Chasing the Next One?

I tend to develop an interest in something, learn as much as possible about it, how to be good at it, doggedly pursue it for a month or two and then fizzle. Currently it’s makeup and beauty. Over the summer it was Tik Tok. Previous years have included container gardening, essential oils, and bullet journaling. Within these hobbies always cycle Minecraft, the Sims, and Stardew Valley. It’s as if I’m addicted to new hobbies.

I just rid myself of about 25 bottles of essential oils that I never used (but were ABSOLUTELY NECESSARY for me to purchase at the time). Now I do have a few that I keep and do use and I do attempt gardening every summer and have managed to continue a very minimalist style of bullet journaling but like why do I go all in with a new hobby? I often wonder if it’s a low hum of hypomania. I’m always a gamer – that never leaves – but I get on these new hobbies and they become the most incredible thing I’ve ever done.

It’s gotta be hypomania because it does meet the criteria of goal directed activities, does often come with a slight uptick in spending (albeit very thrifty – I’m a bargain gal), definitely involves flight of creativity and energy and confidence in my newfound skill (perhaps unfounded confidence?) but it doesn’t disrupt my functioning. Yep that is textbook hypomania.

The existentialist in me finds this fascinating as that means there are facets to me that are not always present or even accessible and I apparently have no choice in the matter. The anxious self worries every time a new hobby starts that it’ll end up just another collection in the corner. To both, the pragmatist will declare “at least you are continuing to learn new skills.”

Turn On All the Lights

It is as if the corners of my mouth are fatigued. My cheeks have atrophied. The dreary gray of October has drained the life out of my face, like Winifred drains the souls of the children.

I am not quite sad, but less interested. The contrast of colors are muted, blurring one into the next; their vividness passing through the doorway of dull.

Monotony.

Anxiety in the dismal is worse than the frenetic angst. It calls forth demons of the past without warning. Does the smell not exist when the sun is warm or does the sun provide hope and reassurance, its absence known in the bleak fall?

Turn on all the lights.

September is but one month

As I looked upon her in her final hours, something began nagging at me. This same, strong woman, this same month 11 years ago suffered a hemorrhagic stroke. The same week of that year my then 3 y/o daughter was hospitalized. And not for the first time, I began losing my mind.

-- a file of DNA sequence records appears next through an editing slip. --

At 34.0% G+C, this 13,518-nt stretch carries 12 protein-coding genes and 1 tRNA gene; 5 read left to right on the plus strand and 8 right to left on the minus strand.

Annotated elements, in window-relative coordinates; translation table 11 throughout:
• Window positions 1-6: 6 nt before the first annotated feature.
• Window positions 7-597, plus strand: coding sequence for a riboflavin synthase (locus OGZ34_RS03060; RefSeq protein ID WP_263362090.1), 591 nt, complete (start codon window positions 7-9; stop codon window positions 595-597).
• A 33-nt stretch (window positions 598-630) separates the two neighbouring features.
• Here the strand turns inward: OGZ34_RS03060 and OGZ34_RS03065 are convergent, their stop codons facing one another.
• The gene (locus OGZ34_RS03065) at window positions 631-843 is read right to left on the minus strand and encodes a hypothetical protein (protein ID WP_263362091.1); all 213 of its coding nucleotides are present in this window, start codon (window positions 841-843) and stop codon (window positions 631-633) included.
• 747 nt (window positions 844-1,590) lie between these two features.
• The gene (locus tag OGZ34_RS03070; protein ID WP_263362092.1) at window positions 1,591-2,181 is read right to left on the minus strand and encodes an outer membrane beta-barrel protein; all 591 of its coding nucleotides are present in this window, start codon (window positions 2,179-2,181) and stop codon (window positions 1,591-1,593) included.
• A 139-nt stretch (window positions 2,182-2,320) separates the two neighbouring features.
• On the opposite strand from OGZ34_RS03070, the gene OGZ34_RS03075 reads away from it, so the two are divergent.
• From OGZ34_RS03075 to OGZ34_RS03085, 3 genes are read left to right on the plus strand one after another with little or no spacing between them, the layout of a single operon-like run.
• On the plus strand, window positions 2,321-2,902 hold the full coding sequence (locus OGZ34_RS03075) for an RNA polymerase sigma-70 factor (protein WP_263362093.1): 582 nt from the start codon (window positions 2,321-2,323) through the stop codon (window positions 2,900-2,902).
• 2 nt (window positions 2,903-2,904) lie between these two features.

Looking back, it’s really not surprising I developed post traumatic grief when my dad killed himself 3 months later. I was already well entrenched in complex post traumatic stress from years of various forms of abuse and his death – no how he left – zapped my rather tenuous remaining grip on reality.

I didn’t actually lose my mind though certain people in my life at the time would say otherwise in attempts to cover up their own antisocial behavior. It is but an act of God I was an assistant in my university’s counseling department at the time of his death. Days after that New Year’s Eve 2009 I made a call to see a counselor. The journey out of abuse and untreated Bipolar Disorder would commence.

As I sit at her bedside, I begin to realize why September has been a source of somatic cues insisting dissociation and depersonalization is required for survival. My body has been trying to protect me from feeling the magnitude of fall 2009. I hold the recognized traumaversary trifecta in the present. I am able for the first time to be fully embodied in the present year of September, no longer held hostage by the past. Over a decade of therapy later, my cognitive self and my physical being are in sync. I am safe. The monster is no longer under the bed.

That, my friends, is the power of psychotherapy within the confines of a well established, structured therapeutic relationship.

Honest Grief – Trigger warning

I lost my dad to suicide. Oh just jump right on in – that’s a hook. “It’s not a hook, be quiet.”

The thing is I understood. I never got angry with him for choosing to end his life. I have been angry with him while he was alive, but the very reasons I was angry during his life are the reasons I understood his suicide.

Oh you’re a saint – it was easy for you to move on then, huh? “To the contrary. I developed post traumatic grief. But I never questioned his motives.”

He was close to receiving a terminal diagnosis for his alcoholism. The death certificate cited Bipolar Disorder as secondary cause to the suicide. This was before I was a therapist (indeed it would be the catalyst to my becoming a therapist) and knew anything about the disorder. But I knew he was a troubled man. And I knew the relentless cycle of promises and failures that is addiction because I, too had been far too friendly with the bottle.

The most agonizing part of losing my father in that way is knowing he died alone, feeling unloved and hopeless.

I think I cried for three years straight. I couldn’t go to funerals, couldn’t hear the word suicide, couldn’t go to recovery meetings, couldn’t be around men with similar features, couldn’t smell alcohol of any kind, couldn’t hear certain songs, had flashbacks for 8 years (yes they just ended – I think).

Complicated by other trauma . “Yes, shh. That’s another blog.”

Dance proved to be my saving grace, and I was a fairly new dancer then (side note you don’t have to start dancing at age 3 to be a performer). Improvisation and composition helped me express what I couldn’t put language to. Because with grief, language doesn’t make sense. Grief is a deep, guttural emotion – it isn’t logical and can’t be healed using the prefrontal cortex. We must feel it.

So I went to therapy. I think losing him in that manner gave me some sort of permission to go and face my demons. Of course I had no idea I was opening Pandora’s baggage.

Good job, I see what you did there. “Now you’re complimenting me? Hush.”

I would then go on to learn my empathy for his pain came from a real place of understanding as I learned about Bipolar Disorder. If you’ve followed any of my blog you’ll know the apple didn’t fall far for me.